Patients newly diagnosed with locally advanced pancreatic cancer who received induction therapy with nanoparticle albumin-bound (nab)-paclitaxel (Abraxane) and gemcitabine achieved a time to treatment failure and median progression-free survival that exceeded the protocol-specified target by more than 2 months, investigators of the global phase II LAPACT trial reported at the 2018 Gastrointestinal Cancers Symposium.1
The combination of nab-paclitaxel and gemcitabine has promising antitumor activity.— Pascal Hammel, MD
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The median time to treatment failure was 8.8 months compared with the target of 6.6 months, based on historical precedent in patients with metastatic disease. Median progression-free survival approached 1 year, and more than 70% of patients remained alive at 1 year, according to Pascal Hammel, MD, of Hopital Beaujon, Clichy, France.
“The findings mirror those seen with nab-paclitaxel plus gemcitabine in the metastatic setting. In the phase III MPACT trial, this combination resulted in more than a threefold greater reduction in primary pancreatic tumor burden, vs gemcitabine,” Dr. Hammel said.
The National Comprehensive Cancer Network® (NCCN®) previously gave a qualified recommendation to the combination for locally advanced disease on the basis of the MPACT findings in metastatic disease.2 About 30% of patients with pancreatic cancer have unresectable locally advanced tumors at diagnosis, and for them, induction chemotherapy—with the hope of converting some of the tumors to resectable status—is the standard of care.
The LAPACT trial enrolled 107 patients with newly diagnosed, locally advanced pancreatic cancer, treating them with a planned number of 6 cycles of induction therapy with nab-paclitaxel and gemcitabine. Investigators then had the option to continue the combination, treat patients with chemoradiation, or proceed to laparotomy to decide then whether surgical resection of the tumor was feasible. The study’s primary endpoint was time to treatment failure.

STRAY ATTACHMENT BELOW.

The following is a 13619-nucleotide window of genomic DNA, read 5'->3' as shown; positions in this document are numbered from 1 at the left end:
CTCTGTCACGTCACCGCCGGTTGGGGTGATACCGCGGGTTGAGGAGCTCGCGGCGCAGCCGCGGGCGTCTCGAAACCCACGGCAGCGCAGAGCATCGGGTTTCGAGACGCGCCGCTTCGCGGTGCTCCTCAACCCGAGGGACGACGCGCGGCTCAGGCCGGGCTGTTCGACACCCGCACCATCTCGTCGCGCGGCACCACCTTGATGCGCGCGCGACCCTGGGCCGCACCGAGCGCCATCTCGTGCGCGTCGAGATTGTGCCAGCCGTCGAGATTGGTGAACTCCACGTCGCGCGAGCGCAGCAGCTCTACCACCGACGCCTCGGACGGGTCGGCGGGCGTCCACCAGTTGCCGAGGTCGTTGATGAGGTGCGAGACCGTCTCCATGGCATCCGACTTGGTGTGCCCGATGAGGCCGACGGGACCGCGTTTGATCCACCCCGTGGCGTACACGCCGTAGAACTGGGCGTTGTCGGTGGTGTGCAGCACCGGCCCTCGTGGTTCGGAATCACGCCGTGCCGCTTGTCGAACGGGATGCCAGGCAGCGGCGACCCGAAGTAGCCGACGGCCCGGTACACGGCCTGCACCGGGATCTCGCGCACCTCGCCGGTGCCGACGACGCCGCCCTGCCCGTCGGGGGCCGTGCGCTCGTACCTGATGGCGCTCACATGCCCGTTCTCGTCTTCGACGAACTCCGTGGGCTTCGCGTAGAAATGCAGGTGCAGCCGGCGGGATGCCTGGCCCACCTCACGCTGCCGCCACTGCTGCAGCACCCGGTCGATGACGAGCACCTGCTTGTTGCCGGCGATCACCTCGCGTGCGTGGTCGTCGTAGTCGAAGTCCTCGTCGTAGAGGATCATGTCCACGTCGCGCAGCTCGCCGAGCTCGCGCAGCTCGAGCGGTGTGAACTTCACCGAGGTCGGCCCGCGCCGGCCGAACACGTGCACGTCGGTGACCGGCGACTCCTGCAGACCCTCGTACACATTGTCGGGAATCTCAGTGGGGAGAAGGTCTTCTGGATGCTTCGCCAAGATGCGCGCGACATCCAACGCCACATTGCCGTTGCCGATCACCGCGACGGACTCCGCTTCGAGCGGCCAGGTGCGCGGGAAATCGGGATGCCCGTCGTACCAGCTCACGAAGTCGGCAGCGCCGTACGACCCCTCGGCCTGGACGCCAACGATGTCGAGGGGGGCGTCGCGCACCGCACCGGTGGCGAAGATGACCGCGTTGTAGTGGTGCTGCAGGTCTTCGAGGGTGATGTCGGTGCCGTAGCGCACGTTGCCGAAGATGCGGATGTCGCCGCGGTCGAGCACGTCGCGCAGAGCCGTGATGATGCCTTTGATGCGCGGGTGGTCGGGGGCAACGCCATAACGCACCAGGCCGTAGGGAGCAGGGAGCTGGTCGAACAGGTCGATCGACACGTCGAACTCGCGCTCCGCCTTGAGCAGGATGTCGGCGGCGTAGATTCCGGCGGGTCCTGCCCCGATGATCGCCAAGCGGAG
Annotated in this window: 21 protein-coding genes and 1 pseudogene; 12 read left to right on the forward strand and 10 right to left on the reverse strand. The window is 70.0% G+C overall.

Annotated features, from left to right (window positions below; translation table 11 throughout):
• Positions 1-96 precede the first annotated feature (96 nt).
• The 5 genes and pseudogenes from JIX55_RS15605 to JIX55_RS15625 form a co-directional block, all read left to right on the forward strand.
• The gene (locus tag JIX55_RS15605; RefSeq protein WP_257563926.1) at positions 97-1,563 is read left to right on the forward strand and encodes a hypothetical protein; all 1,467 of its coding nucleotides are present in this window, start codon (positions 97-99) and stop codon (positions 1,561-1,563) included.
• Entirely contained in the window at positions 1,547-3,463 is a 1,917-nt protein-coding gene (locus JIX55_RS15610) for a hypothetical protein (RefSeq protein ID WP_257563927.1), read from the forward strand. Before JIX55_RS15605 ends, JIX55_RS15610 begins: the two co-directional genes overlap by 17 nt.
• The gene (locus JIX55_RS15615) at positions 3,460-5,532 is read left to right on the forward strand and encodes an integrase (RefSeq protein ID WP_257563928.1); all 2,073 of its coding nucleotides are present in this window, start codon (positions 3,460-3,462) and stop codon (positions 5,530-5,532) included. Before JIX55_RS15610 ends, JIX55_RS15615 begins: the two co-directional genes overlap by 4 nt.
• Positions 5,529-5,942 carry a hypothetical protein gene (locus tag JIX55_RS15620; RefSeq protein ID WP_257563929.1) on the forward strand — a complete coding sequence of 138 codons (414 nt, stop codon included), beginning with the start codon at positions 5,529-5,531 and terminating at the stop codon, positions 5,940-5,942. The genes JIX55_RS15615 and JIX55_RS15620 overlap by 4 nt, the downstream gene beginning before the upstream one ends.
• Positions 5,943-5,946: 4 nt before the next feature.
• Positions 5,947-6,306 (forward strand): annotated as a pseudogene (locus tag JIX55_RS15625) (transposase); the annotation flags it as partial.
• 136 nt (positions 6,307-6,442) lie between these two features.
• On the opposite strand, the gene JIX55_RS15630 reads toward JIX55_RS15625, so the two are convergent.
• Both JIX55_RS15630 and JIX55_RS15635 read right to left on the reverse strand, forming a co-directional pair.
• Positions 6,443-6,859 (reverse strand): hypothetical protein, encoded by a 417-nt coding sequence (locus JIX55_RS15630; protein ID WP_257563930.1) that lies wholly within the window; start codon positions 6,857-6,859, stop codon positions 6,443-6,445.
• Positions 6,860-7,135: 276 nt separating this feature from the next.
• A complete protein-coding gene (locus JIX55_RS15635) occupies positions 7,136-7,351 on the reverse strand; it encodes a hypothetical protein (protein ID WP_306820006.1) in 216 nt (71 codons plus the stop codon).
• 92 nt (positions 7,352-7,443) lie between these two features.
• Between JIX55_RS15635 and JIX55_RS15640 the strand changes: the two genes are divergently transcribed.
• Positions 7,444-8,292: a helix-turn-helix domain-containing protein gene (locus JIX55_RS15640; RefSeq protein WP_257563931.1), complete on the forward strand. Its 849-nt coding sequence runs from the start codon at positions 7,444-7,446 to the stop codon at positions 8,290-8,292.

The final population included 61 patients who completed induction, after which 45 went on to receive investigator’s choice of therapy: 12 patients continued on nab-paclitaxel/gemcitabine, 17 received chemoradiation, and 16 went to surgery. For the entire population, the duration of chemotherapy treatment was 20.7 weeks; the median number of cycles was 5; approximately 75% of patients received the planned doses of nab-paclitaxel and gemcitabine. Dose reductions of each drug were necessary in about two-thirds of patients while there was no surprise about the safety comparing it to the MPACT trial.
Extended Time to Treatment Failure
The protocol-specified target for time to treatment failure was 6.6 months; after follow-up of up to 24 months, the median time to treatment failure reached 8.8 months, Dr. Hammel reported.
The induction therapy led to a partial response in 32.7% of the 107 patients in the intention-to-treat population. An additional 57.9% had stable disease for at least 16 weeks. The disease control rate at 16 weeks or later was 77.6%. Most patients experienced tumor reduction during treatment, and for almost
40% of patients, it was > 30%. In patients with paired measurements of serum CA 19-9, a reduction of ≥ 50% was observed in 75.3%, and 56.2% had ≥ 70% reduction.
Of the 16 patients who underwent surgical resection after induction therapy, 7 had clear surgical margins (R0 resection) and the remaining 9 had microscopic residual disease (R1). “Nab-paclitaxel plus gemcitabine induction allowed conversion to tumor resection in 15% of patients,” he reported. Median progression-free survival was 10.8 months for the entire cohort, and 72% of patients were alive at 1 year, he said.
“The combination of nab-paclitaxel and gemcitabine has promising antitumor activity,” Dr. Hammel concluded. “Induction therapy was tolerable and consistent with the known safety profile of the drugs. Quality of life was maintained in most patients.” ■
DISCLOSURE: Dr. Hammel has relevant relationships with Celgene, Shire, Ipsen, and Merck Serono.
1. Hammel P, Lacy J, Portales F, et al: Phase II LAPACT trial of nab-paclitaxel plus gemcitabine for patients with locally advanced pancreatic cancer. 2018 Gastrointestinal Cancers Symposium. Abstract 204. Presented January 19, 2018.
2. Von Hoff DD, Ervin T, Arena FP, et al: Increased survival in pancreatic cancer with nab-paclitaxel plus gemcitabine. N Engl J Med 369:1691-1703, 2013.
Brian M. Wolpin, MD, MPH
Invited discussant Brian M. Wolpin, MD, MPH, of Dana-Farber Cancer Institute in Boston, said the results of the LAPACT trial will be useful as an aid to patient counseling as well as in designing and interpreting future studies. However, he added, they are not...!-->!-->